Granite Stronghold: Taiwan’s Matsu Islands

Many people think of Taiwan as a single island, but the country actually has dozens of smaller offshore islands, each of which is a unique destination. Among this is the Matsu islands, which are grouped into 4 townships – Nangan, Beigan, Dongyin and Juguang – and are geographically closer to China than Taiwan. As the smallest part of Taiwan at just, what the islands lack in size, they make up for in historic sites and local culture.


Matsu Islands is Taiwan’s undisputed birding capital, thanks to its geography near coastal wetlands along key migratory routes. Matsu enjoys both spring (Mar-Apr) and fall (Sep-Oct) migration seasons, although hundreds of species can be seen year-round. 

While Matsu is home to over 400 species of birds (roughly 60% of all species found in Taiwan), it’s most famous for its terns. From May to September, thousands of terns soar above the islands, including Bridled Terns, Greater Crested Tern, and the critically-endangered Chinese Crested Tern. 

Other colourful species include numerous types of buntings, drongos, flycatchers, wagtails, and warblers – many of which are endangered, like the Crested Bunting, the bright blue Zappey’s Flycatcher, and the Citrine Wagtail. There’s also an abundance of raptors including eagles, hawks, and kites, alongside fishing birds, and even migratory cranes. 


The hilly islands of Dongyin and Xiyin – which are connected by a causeway – feature the most striking topography. Dongyin’s Thread of Sky is a wave-cut gully made by two sea cliffs with tunnels within that are connected by a concrete bridge. You can enjoy the unique scenery from a wooden platform surrounded high sea cliffs. Nearby is Suicide Cliff, accessible via a footpath through three vertical rock faces to the edge of this dramatic cliff, with the waves crashing below. 

In May and June, you can experience the Sea of Stars (or Blue Tears), a luminescent algae which blooms in a blue glow along the coastline.


First settled by fishermen from eastern Fujian – the islanders still retain their Minbei dialect to this day – the islands transformed from fishing villages into a military stronghold in the 1950s. 

Thanks to its isolation, Matsu is the only place you can get kaoliang, a sorghum liquor. You can visit kaoliang distilleries in Matsu (which also produces laojiou rice wine) and Dongyin.


Matsu’s geographic location has made it an ideal spot as a military outpost and still retains its martial vibe today (many people here are in uniform). When martial law was lifted in 1992, visitors were allowed to explore its military sites, including tunnel networks, bunkers, and gunposts.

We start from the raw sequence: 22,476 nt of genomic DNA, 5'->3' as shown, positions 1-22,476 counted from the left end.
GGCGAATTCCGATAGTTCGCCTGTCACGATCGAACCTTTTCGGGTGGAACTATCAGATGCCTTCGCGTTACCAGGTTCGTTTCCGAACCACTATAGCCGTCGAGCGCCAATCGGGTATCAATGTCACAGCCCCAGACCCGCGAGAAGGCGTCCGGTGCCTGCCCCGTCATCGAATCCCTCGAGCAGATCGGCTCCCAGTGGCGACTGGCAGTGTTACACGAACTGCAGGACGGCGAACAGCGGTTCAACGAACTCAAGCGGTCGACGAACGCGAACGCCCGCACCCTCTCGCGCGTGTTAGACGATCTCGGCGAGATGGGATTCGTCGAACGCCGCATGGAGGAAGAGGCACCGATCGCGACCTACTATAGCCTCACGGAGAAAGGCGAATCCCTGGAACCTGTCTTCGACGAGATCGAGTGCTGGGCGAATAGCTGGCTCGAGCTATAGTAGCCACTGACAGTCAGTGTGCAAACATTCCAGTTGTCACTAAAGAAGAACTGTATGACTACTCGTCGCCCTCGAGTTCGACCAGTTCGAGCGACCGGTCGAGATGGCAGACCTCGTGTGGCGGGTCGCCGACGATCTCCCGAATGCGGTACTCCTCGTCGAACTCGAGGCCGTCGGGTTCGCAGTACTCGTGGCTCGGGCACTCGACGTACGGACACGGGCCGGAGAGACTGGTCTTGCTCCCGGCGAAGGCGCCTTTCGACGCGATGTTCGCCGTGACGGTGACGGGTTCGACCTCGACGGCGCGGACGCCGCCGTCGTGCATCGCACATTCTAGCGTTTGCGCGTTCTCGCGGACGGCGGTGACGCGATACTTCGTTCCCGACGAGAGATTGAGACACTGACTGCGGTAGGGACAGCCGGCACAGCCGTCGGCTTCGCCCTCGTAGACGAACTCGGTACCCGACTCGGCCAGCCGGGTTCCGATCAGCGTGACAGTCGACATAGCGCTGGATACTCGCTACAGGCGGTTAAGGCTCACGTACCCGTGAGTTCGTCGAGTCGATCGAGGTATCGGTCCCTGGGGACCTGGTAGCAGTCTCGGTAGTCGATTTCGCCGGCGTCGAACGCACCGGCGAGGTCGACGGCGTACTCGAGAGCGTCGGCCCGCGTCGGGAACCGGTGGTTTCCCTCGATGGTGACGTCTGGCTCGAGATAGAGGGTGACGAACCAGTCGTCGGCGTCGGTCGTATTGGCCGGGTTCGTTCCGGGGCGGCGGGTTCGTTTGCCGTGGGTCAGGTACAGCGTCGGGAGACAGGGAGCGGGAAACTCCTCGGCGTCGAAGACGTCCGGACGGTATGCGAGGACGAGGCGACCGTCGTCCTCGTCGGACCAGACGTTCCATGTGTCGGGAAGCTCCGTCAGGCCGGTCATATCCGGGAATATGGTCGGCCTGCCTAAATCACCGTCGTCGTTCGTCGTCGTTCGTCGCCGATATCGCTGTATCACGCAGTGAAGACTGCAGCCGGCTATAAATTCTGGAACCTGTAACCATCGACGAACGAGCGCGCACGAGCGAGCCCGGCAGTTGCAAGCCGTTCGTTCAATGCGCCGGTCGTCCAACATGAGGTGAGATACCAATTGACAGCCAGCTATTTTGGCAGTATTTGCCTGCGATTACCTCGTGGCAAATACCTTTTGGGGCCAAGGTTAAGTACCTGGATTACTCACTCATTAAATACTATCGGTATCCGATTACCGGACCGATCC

Nangan’s southern coast houses the Iron Fort, a former outpost manned by special forces. The sea rock was excavated to form a tunnel which contained canons, murder holes, and accommodation equipped for coastal defence. 

Nearby is Beihai Tunnel, the most famous – and largest – tunnel in the Matsu islands; the granite walls were excavated by hand and dynamite from 1969-1971. Located near the Dahan fortress (itself a stronghold featuring a tunnel), the 700m-long tunnel was an underground wharf. It takes about 30 minutes to walk along the footpath in the tunnel; at high tide, the footpath is submerged, so it’s only accessible by a boat cruise.

On the island’s northeast is Tunnel 88, which was enlarged in 1974 by the army to accommodate tanks. By 1992, it was turned over to Matsu Distillery which used the tunnels to store jugs of old wine and kaoliang spirits. 

Dongyin Island is the northernmost point of Taiwan, and the most heavily militarised. Here you’ll find the 640m-long Andong Tunnel which is accessible via a 260m-long tunnel with 464 steps. Besides military utilities, tunnels lead to openings on sheer cliffs (formerly gunposts) where you can see terns nesting on rocky cliffs. 

Traditional Fujian villages

Matsu is one of the last strongholds of traditional Fujian architecture in Taiwan – you can see authentic cube-shaped stone houses from the 19th century, with roofing tiles held in place by stones. While many of the villages were once prosperous, they declined along with the fishing industry. Some of these villages are now being preserved and converted into restaurants and rustic B&Bs for visitors. 

On Nangan Island, Fujian villages can be found in Niujiao – where some of the temples and local shops have also been restored – and Jinsha, which features stone houses piled atop one another on the slopes of this steep, hilly village. Some military constructions nearby have also been renovated for tourism. 

Qinbi Village – which once thrived on producing dried baby shrimp – on Beigan Island has the best-preserved Fujian-style buildings in all of Matsu. The closely-packed granite houses are piled atop one another between the mountain and beach. 

Dongju Island has two Fujian fishing villages – Fuzheng Village in the north and Dabu Village in the south. Fisher- men used to move between the two villages so that they could continue to fish year round; today the fishermen are gone, but you can find retro cafes and street art.


Uni Air operates regular flights between Taipei’s Songshan Airport and both Beigang and Nangan airports (NT$2,000 one-way, 50 minutes). There are also daily ferry services between Keelung and Matsu’s main islands (Beigan, Dongyin, Juguang, and Nangan), taking roughly 8-10 hours one-way. Within Matsu, local ferries run regular services between the islands (eg. Nangang-Dongyin, 2 hours). 

The best time to visit is from late May to September, as the islands are shrouded in thick fog from March to early May and battered by heavy winds in winter, making air and sea connections erratic. 

Visit for more.

Leave a Comment


Enjoyed this article? Please spread the word :)